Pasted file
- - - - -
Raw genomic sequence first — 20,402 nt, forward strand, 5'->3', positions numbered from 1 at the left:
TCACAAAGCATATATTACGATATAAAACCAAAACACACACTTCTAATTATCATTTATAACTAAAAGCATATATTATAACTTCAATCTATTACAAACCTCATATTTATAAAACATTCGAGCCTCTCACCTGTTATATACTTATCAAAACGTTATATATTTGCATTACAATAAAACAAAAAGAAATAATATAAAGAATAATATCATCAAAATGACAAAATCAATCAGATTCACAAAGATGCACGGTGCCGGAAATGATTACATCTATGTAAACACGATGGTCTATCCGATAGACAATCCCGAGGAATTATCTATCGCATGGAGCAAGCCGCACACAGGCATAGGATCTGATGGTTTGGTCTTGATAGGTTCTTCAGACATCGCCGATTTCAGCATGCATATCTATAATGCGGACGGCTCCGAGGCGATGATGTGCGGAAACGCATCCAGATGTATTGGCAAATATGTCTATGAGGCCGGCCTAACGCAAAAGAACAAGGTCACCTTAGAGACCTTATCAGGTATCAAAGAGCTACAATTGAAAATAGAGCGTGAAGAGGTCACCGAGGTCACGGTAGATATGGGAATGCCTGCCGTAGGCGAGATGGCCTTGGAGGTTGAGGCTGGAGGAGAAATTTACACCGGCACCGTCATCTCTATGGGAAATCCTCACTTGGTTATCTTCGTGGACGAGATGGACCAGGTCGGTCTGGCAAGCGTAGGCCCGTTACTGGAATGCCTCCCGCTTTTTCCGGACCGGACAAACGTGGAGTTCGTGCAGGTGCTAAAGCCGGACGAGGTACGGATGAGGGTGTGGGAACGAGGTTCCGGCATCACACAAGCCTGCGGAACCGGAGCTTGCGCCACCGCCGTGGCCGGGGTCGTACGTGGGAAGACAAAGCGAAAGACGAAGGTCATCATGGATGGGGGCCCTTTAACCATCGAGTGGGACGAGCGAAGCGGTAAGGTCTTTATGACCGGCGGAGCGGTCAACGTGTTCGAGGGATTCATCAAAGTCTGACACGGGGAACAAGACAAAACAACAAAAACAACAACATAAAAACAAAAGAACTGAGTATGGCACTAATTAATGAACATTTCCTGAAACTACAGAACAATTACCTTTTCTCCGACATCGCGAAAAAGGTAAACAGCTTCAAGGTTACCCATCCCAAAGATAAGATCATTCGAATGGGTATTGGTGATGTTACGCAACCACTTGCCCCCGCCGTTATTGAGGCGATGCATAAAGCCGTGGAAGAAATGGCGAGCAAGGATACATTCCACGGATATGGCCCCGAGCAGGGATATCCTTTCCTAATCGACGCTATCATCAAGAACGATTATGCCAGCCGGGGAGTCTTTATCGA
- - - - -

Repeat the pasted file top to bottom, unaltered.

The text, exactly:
Raw genomic sequence first — 20,402 nt, forward strand, 5'->3', positions numbered from 1 at the left:
TCACAAAGCATATATTACGATATAAAACCAAAACACACACTTCTAATTATCATTTATAACTAAAAGCATATATTATAACTTCAATCTATTACAAACCTCATATTTATAAAACATTCGAGCCTCTCACCTGTTATATACTTATCAAAACGTTATATATTTGCATTACAATAAAACAAAAAGAAATAATATAAAGAATAATATCATCAAAATGACAAAATCAATCAGATTCACAAAGATGCACGGTGCCGGAAATGATTACATCTATGTAAACACGATGGTCTATCCGATAGACAATCCCGAGGAATTATCTATCGCATGGAGCAAGCCGCACACAGGCATAGGATCTGATGGTTTGGTCTTGATAGGTTCTTCAGACATCGCCGATTTCAGCATGCATATCTATAATGCGGACGGCTCCGAGGCGATGATGTGCGGAAACGCATCCAGATGTATTGGCAAATATGTCTATGAGGCCGGCCTAACGCAAAAGAACAAGGTCACCTTAGAGACCTTATCAGGTATCAAAGAGCTACAATTGAAAATAGAGCGTGAAGAGGTCACCGAGGTCACGGTAGATATGGGAATGCCTGCCGTAGGCGAGATGGCCTTGGAGGTTGAGGCTGGAGGAGAAATTTACACCGGCACCGTCATCTCTATGGGAAATCCTCACTTGGTTATCTTCGTGGACGAGATGGACCAGGTCGGTCTGGCAAGCGTAGGCCCGTTACTGGAATGCCTCCCGCTTTTTCCGGACCGGACAAACGTGGAGTTCGTGCAGGTGCTAAAGCCGGACGAGGTACGGATGAGGGTGTGGGAACGAGGTTCCGGCATCACACAAGCCTGCGGAACCGGAGCTTGCGCCACCGCCGTGGCCGGGGTCGTACGTGGGAAGACAAAGCGAAAGACGAAGGTCATCATGGATGGGGGCCCTTTAACCATCGAGTGGGACGAGCGAAGCGGTAAGGTCTTTATGACCGGCGGAGCGGTCAACGTGTTCGAGGGATTCATCAAAGTCTGACACGGGGAACAAGACAAAACAACAAAAACAACAACATAAAAACAAAAGAACTGAGTATGGCACTAATTAATGAACATTTCCTGAAACTACAGAACAATTACCTTTTCTCCGACATCGCGAAAAAGGTAAACAGCTTCAAGGTTACCCATCCCAAAGATAAGATCATTCGAATGGGTATTGGTGATGTTACGCAACCACTTGCCCCCGCCGTTATTGAGGCGATGCATAAAGCCGTGGAAGAAATGGCGAGCAAGGATACATTCCACGGATATGGCCCCGAGCAGGGATATCCTTTCCTAATCGACGCTATCATCAAGAACGATTATGCCAGCCGGGGAGTCTTTATCGA